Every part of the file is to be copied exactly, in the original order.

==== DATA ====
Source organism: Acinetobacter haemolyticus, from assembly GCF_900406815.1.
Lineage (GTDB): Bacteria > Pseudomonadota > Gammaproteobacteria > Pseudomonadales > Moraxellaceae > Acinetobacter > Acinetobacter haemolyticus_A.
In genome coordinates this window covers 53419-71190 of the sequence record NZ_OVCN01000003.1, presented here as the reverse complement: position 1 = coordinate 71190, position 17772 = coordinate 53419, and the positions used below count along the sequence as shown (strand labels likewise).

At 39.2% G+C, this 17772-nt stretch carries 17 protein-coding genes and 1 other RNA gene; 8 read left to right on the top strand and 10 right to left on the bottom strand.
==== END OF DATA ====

Source organism: Acinetobacter haemolyticus, from assembly GCF_900406815.1.
Lineage (GTDB): Bacteria > Pseudomonadota > Gammaproteobacteria > Pseudomonadales > Moraxellaceae > Acinetobacter > Acinetobacter haemolyticus_A.
In genome coordinates this window covers 53419-71190 of the sequence record NZ_OVCN01000003.1, presented here as the reverse complement: position 1 = coordinate 71190, position 17772 = coordinate 53419, and the positions used below count along the sequence as shown (strand labels likewise).

At 39.2% G+C, this 17772-nt stretch carries 17 protein-coding genes and 1 other RNA gene; 8 read left to right on the top strand and 10 right to left on the bottom strand.